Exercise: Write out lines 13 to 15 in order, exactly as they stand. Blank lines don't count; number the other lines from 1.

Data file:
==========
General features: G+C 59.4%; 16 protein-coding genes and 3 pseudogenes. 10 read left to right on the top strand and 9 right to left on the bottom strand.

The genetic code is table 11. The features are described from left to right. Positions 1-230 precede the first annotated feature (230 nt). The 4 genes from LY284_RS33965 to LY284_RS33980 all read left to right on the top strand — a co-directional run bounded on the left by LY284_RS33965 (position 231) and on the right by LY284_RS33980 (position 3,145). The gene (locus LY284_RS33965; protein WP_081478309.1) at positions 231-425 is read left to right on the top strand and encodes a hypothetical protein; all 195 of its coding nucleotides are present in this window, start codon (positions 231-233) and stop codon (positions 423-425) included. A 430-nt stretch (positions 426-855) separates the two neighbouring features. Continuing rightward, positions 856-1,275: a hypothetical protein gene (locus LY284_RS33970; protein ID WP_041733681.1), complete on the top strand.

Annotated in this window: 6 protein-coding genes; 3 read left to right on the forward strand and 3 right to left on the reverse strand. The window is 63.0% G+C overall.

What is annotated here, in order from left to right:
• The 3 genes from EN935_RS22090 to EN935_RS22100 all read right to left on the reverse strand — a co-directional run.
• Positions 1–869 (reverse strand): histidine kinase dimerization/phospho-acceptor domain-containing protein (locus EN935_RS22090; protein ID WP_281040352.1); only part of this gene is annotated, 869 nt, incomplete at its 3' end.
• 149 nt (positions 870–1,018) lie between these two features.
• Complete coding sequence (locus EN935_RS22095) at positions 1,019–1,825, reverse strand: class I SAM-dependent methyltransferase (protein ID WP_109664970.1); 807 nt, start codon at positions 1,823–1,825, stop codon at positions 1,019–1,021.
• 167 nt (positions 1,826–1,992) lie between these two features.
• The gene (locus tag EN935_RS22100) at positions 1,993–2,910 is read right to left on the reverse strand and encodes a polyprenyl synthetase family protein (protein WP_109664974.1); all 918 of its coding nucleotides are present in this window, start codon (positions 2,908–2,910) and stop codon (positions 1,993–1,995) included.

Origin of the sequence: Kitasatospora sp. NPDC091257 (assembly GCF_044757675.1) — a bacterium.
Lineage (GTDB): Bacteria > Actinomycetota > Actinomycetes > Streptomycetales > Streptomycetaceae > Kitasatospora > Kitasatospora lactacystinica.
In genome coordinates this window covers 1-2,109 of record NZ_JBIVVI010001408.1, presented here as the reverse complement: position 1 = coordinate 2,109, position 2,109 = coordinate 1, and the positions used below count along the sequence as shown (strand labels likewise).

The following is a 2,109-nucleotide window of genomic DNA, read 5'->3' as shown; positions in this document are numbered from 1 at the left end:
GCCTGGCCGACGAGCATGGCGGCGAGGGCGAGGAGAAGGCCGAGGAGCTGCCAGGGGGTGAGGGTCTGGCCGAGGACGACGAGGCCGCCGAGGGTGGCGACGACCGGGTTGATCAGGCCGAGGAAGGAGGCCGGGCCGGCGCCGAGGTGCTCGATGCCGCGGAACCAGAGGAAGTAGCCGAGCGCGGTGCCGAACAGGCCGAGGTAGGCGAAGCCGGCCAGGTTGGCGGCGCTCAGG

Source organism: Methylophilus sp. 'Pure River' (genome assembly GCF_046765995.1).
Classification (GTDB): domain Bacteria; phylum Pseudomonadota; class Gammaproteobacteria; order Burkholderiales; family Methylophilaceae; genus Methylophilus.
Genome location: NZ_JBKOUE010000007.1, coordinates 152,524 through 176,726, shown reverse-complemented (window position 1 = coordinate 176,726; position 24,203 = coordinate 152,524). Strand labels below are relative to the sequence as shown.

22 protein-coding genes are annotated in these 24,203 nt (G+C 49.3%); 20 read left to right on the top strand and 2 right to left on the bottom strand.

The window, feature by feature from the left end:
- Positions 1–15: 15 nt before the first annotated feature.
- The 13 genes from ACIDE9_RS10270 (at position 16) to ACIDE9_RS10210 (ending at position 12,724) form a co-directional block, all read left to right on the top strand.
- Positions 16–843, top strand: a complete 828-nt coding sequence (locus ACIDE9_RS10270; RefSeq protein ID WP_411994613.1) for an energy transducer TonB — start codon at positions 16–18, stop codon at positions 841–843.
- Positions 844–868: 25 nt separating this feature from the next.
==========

In genome coordinates this window covers 1-2,109 of record NZ_JBIVVI010001408.1, presented here as the reverse complement: position 1 = coordinate 2,109, position 2,109 = coordinate 1, and the positions used below count along the sequence as shown (strand labels likewise).

The following is a 2,109-nucleotide window of genomic DNA, read 5'->3' as shown; positions in this document are numbered from 1 at the left end:
GCCTGGCCGACGAGCATGGCGGCGAGGGCGAGGAGAAGGCCGAGGAGCTGCCAGGGGGTGAGGGTCTGGCCGAGGACGACGAGGCCGCCGAGGGTGGCGACGACCGGGTTGATCAGGCCGAGGAAGGAGGCCGGGCCGGCGCCGAGGTGCTCGATGCCGCGGAACCAGAGGAAGTAGCCGAGCGCGGTGCCGAACAGGCCGAGGTAGGCGAAGCCGGCCAGGTTGGCGGCGCTCAGG